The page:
(This article belongs to the Special Issue Characterization of Nanocrystalline Materials)
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Open AccessArticle
Correlation between Crystal Structure, Surface/Interface Microstructure, and Electrical Properties of Nanocrystalline Niobium Thin Films
Nanomaterials 2020, 10(7), 1287; https://doi.org/10.3390/nano10071287 - 30 Jun 2020
Cited by 1
Abstract
Niobium (Nb) thin films, which are potentially useful for integration into electronics and optoelectronics, were made by radio-frequency magnetron sputtering by varying the substrate temperature. The deposition temperature (Ts) effect was systematically studied using a wide range, 25–700 °C, using Si(100) [...] Read more.
Niobium (Nb) thin films, which are potentially useful for integration into electronics and optoelectronics, were made by radio-frequency magnetron sputtering by varying the substrate temperature. The deposition temperature (Ts) effect was systematically studied using a wide range, 25–700 °C, using Si(100) substrates for Nb deposition. The direct correlation between deposition temperature (Ts) and electrical properties, surface/interface microstructure, crystal structure, and morphology of Nb films is reported. The Nb films deposited at higher temperature exhibit a higher degree of crystallinity and electrical conductivity. The Nb films’ crystallite size varied from 5 to 9 (±1) nm and tensile strain occurs in Nb films as Ts increases. The surface/interface morphology of the deposited Nb films indicate the grain growth and dense, vertical columnar structure at elevated Ts. The surface roughness derived from measurements taken using atomic force microscopy reveal that all the Nb films are characteristically smooth with an average roughness <2 nm. The lowest electrical resistivity obtained was 48 µΩ cm. The correlations found here between growth conditions electrical properties as well as crystal structure, surface/interface morphology, and microstructure, could provide useful information for optimum conditions to produce Nb thin films for utilization in electronics and optoelectronics. Full article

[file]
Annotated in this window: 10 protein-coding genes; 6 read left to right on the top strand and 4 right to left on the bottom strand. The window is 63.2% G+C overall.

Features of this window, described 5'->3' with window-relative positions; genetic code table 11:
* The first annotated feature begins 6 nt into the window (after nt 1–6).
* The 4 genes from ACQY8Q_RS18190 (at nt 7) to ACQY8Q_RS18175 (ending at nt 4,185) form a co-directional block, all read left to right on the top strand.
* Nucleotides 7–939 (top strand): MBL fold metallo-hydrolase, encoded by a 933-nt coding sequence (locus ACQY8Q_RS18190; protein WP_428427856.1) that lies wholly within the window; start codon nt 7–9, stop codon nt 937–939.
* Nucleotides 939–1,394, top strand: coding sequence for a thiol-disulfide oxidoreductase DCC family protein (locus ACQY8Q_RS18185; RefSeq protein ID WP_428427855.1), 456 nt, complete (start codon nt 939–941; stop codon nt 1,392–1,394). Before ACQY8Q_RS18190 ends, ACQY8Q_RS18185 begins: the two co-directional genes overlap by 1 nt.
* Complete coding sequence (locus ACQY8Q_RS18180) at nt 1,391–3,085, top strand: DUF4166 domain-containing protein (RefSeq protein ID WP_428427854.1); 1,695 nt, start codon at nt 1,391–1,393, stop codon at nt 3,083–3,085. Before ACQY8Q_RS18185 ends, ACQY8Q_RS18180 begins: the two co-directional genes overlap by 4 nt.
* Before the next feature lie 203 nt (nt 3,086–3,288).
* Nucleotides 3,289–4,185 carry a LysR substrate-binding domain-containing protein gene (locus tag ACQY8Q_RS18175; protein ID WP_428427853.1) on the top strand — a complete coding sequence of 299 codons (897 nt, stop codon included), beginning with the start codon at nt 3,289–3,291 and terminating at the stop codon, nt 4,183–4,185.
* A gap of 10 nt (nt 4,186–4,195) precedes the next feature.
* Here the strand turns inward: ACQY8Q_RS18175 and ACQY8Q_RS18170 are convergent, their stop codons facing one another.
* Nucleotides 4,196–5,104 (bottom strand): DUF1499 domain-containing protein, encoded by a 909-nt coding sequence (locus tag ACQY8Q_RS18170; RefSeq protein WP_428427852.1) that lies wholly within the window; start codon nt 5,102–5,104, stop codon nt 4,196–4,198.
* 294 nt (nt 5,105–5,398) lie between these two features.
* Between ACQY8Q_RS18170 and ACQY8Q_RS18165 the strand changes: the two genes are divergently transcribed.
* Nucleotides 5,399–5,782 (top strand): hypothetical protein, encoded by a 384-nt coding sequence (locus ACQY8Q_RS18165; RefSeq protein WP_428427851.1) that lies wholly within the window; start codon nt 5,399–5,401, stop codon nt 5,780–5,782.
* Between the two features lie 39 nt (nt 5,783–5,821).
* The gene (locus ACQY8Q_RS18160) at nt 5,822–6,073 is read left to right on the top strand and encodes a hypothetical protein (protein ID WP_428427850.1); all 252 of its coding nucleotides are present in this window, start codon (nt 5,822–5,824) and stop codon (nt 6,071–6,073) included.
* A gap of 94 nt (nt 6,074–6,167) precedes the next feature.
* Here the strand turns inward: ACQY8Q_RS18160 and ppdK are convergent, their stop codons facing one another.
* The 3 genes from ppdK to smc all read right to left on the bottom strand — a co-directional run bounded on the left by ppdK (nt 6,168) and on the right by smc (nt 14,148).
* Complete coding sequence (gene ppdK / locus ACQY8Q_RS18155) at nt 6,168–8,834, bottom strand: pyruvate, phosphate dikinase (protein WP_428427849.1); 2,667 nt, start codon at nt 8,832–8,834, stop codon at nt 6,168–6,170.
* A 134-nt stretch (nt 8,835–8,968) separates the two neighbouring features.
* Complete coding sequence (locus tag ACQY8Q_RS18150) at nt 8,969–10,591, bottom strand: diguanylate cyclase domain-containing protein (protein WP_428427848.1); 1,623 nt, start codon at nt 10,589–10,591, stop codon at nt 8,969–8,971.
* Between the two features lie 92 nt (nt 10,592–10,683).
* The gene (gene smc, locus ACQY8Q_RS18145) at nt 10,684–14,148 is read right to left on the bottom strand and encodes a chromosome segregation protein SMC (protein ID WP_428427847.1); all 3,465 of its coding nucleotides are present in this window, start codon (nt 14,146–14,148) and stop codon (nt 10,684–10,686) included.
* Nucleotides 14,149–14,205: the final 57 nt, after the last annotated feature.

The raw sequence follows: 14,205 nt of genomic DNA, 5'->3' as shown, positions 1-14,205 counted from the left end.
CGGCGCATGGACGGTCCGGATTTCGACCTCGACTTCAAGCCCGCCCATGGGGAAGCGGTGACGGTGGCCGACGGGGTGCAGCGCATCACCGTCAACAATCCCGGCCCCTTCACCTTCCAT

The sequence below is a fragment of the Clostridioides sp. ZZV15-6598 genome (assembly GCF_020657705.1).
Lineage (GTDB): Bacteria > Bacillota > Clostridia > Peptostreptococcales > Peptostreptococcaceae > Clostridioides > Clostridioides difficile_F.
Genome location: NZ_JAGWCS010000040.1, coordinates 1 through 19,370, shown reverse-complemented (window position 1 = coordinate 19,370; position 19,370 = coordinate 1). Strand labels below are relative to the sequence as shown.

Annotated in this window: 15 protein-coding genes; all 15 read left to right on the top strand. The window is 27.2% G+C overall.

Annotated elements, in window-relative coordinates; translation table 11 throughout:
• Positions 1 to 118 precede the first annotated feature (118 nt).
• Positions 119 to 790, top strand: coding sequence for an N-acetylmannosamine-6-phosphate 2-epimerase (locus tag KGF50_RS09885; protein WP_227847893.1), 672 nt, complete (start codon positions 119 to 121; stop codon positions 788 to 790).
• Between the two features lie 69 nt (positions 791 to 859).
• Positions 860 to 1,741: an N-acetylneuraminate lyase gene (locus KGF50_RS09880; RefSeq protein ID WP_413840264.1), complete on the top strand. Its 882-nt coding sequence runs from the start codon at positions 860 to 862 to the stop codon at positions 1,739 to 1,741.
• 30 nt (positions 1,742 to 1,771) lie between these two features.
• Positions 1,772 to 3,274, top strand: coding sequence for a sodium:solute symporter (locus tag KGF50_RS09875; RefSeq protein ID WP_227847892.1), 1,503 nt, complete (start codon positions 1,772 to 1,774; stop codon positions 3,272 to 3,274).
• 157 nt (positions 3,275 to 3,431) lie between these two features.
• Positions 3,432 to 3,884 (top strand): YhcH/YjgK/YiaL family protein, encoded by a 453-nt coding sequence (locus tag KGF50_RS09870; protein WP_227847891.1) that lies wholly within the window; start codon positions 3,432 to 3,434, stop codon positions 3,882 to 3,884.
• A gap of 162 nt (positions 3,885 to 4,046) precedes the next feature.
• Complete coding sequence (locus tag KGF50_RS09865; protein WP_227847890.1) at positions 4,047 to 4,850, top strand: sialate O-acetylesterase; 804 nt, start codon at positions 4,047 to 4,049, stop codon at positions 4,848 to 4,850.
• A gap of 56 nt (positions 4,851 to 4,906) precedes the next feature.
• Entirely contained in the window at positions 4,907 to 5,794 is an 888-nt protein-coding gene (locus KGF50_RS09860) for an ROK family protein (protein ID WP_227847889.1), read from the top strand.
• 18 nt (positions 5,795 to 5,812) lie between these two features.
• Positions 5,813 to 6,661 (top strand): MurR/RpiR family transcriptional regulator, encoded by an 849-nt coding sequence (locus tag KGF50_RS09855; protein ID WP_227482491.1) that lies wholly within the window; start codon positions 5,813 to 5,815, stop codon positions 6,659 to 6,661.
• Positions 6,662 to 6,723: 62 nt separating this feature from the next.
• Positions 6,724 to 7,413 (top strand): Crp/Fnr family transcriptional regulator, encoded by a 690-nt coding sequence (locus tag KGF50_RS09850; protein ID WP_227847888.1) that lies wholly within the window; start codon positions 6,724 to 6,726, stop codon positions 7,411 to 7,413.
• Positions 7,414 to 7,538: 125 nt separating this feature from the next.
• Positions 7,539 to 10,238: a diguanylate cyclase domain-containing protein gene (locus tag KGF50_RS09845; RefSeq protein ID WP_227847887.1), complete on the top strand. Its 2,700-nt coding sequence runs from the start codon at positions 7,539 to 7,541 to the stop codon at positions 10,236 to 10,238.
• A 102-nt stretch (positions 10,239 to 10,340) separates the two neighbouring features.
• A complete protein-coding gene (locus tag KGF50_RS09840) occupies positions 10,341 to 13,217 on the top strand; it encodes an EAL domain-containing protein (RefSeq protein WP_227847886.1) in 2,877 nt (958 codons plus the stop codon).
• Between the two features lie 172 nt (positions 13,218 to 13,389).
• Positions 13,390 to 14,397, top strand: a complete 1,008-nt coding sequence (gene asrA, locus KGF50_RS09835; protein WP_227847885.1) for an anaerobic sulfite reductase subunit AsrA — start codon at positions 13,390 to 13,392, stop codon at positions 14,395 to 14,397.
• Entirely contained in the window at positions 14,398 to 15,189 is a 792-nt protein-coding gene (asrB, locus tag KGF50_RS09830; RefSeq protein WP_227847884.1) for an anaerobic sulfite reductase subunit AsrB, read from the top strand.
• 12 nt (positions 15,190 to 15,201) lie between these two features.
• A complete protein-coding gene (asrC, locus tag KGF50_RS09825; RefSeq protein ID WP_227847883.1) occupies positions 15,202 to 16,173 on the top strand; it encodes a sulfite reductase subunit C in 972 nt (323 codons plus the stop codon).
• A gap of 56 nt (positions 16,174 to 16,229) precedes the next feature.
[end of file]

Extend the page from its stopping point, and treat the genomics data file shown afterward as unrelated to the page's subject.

(This article belongs to the Special Issue Characterization of Nanocrystalline Materials)
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Open AccessArticle
Molecular Dynamics Simulation of Polyacrylamide Adsorption on Cellulose Nanocrystals
Nanomaterials 2020, 10(7), 1256; https://doi.org/10.3390/nano10071256 - 28 Jun 2020
Cited by 1
Abstract
Classical molecular dynamics simulations of polyacrylamide (PAM) adsorption on cellulose nanocrystals (CNC) in a vacuum and a water environment are carried out to interpret the mechanism of the polymer interactions with CNC. The structural behavior of PAM is studied in terms of the [...] Read more.
Classical molecular dynamics simulations of polyacrylamide (PAM) adsorption on cellulose nanocrystals (CNC) in a vacuum and a water environment are carried out to interpret the mechanism of the polymer interactions with CNC. The structural behavior of PAM is studied in terms of the radius of gyration, atom–atom radial distribution functions, and number of hydrogen bonds. The structural and dynamical characteristics of the polymer adsorption are investigated. It is established that in water the polymer macromolecules are mainly adsorbed in the form of a coil onto the CNC facets. It is found out that water and PAM sorption on CNC is a competitive process, and water weakens the interaction between the polymer and CNC. Full article